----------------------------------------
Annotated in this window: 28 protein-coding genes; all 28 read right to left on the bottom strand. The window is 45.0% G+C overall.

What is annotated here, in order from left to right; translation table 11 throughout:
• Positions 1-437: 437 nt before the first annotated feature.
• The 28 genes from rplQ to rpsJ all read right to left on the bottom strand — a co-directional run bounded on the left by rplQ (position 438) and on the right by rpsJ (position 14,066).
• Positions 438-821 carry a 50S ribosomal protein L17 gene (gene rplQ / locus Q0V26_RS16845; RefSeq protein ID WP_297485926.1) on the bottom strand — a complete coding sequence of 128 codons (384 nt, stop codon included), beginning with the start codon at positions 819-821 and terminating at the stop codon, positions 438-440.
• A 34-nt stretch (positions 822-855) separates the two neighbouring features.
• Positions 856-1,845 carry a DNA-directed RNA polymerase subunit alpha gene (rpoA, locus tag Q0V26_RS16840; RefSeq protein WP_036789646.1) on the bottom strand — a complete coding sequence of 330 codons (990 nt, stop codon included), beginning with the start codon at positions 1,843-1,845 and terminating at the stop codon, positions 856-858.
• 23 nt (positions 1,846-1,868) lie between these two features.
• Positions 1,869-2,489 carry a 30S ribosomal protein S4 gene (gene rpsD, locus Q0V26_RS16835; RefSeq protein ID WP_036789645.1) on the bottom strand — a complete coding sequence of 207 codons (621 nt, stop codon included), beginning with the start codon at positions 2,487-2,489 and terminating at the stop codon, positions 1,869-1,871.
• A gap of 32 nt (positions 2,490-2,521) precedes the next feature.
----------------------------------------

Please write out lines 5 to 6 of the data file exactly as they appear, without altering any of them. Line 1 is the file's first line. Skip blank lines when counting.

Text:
• Positions 438-821 carry a 50S ribosomal protein L17 gene (gene rplQ / locus Q0V26_RS16845; RefSeq protein ID WP_297485926.1) on the bottom strand — a complete coding sequence of 128 codons (384 nt, stop codon included), beginning with the start codon at positions 819-821 and terminating at the stop codon, positions 438-440.
• A 34-nt stretch (positions 822-855) separates the two neighbouring features.